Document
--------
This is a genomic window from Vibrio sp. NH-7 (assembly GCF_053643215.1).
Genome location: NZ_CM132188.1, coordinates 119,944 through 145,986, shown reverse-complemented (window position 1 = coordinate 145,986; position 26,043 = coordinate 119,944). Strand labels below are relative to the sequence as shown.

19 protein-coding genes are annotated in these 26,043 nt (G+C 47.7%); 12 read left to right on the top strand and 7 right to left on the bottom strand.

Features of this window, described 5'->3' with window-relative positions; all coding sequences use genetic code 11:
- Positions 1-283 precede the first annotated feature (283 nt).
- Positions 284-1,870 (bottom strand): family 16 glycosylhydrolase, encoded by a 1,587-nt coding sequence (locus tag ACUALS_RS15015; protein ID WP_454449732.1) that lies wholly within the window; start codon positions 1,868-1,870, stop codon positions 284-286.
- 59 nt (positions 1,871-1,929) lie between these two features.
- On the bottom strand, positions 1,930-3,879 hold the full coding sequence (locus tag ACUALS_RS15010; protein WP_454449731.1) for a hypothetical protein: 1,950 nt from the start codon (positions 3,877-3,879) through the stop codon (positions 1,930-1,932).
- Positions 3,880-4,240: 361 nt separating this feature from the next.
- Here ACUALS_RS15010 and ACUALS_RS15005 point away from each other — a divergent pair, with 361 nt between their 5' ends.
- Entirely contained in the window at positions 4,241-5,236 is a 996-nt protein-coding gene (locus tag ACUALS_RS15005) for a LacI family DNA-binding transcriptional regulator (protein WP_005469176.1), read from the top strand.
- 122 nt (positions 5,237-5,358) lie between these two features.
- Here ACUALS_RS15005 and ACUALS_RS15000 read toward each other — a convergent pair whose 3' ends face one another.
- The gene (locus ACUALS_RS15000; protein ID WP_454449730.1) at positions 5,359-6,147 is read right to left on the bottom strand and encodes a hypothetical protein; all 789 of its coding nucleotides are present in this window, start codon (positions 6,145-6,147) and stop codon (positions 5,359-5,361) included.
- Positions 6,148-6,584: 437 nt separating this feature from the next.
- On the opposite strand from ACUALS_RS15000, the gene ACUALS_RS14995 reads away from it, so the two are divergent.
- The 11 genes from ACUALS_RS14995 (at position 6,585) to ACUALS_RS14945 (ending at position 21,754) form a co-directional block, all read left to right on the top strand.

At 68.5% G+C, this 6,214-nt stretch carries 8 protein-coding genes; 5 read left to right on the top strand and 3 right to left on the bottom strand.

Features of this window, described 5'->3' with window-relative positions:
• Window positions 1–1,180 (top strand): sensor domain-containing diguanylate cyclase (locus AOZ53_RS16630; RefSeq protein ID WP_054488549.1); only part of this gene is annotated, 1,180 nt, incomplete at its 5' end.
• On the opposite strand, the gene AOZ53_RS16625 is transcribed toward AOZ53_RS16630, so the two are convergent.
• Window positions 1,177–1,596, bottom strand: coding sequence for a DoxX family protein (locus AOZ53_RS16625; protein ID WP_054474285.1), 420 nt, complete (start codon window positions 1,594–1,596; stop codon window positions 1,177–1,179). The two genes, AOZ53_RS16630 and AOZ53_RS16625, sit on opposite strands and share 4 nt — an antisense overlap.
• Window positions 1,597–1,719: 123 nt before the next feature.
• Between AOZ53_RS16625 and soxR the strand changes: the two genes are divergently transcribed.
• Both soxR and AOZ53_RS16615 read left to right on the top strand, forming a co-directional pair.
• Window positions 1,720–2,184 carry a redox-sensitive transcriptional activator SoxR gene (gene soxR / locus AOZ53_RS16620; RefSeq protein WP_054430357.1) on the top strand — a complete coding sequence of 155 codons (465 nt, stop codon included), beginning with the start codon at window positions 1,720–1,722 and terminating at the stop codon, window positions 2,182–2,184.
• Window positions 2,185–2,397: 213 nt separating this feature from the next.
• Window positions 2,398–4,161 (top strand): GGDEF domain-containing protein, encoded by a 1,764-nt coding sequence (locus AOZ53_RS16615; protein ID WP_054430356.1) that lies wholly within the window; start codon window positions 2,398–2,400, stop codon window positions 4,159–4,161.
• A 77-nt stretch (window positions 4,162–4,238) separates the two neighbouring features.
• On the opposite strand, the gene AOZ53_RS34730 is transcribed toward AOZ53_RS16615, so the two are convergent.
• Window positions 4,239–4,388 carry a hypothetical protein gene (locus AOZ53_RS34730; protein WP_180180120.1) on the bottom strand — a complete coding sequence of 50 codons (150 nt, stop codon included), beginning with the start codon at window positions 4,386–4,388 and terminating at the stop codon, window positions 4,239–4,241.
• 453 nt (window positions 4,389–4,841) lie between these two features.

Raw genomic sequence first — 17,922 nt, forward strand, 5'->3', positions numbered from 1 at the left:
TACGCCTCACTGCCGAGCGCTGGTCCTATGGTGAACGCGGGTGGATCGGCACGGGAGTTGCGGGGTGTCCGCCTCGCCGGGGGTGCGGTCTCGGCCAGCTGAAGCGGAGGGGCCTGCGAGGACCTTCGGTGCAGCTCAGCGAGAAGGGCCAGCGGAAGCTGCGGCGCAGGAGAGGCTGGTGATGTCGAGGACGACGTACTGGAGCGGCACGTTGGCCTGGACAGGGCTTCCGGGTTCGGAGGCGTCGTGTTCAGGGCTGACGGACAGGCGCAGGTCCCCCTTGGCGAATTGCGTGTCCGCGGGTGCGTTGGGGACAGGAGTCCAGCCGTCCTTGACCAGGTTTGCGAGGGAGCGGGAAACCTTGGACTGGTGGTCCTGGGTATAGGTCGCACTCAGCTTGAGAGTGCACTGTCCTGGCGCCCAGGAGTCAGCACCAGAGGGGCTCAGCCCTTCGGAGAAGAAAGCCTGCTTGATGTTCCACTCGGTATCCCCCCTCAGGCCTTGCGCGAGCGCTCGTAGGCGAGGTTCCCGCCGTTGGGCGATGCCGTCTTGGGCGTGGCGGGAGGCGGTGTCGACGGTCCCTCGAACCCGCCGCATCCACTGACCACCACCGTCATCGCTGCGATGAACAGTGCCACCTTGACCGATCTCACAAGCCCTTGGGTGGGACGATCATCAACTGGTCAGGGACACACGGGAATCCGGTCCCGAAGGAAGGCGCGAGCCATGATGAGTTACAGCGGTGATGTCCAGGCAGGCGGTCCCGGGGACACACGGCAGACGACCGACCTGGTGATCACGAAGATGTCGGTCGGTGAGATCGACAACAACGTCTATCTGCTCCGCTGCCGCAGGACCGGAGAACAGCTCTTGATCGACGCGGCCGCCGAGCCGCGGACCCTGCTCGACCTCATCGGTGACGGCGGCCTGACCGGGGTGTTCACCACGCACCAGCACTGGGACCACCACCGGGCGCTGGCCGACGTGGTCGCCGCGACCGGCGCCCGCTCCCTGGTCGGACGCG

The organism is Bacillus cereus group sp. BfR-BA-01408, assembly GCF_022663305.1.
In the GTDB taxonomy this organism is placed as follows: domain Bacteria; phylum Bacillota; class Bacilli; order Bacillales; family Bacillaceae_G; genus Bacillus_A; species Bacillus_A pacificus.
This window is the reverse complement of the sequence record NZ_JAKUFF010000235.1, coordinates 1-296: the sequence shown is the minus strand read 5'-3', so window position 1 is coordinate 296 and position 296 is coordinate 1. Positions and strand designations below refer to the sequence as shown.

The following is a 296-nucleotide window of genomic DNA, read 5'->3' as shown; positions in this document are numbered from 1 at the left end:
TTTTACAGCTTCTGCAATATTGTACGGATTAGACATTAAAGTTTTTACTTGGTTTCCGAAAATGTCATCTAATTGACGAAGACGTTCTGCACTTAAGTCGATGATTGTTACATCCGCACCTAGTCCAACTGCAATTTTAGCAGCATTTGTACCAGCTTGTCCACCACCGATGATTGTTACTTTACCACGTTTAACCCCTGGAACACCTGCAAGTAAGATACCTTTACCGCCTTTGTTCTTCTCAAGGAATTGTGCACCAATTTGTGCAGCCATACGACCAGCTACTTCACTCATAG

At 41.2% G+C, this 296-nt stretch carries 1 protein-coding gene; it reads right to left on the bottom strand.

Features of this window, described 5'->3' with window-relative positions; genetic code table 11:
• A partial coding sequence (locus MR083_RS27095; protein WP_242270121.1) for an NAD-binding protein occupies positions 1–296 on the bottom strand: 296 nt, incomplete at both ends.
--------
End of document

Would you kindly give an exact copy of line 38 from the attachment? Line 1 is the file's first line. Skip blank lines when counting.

The following is a 296-nucleotide window of genomic DNA, read 5'->3' as shown; positions in this document are numbered from 1 at the left end: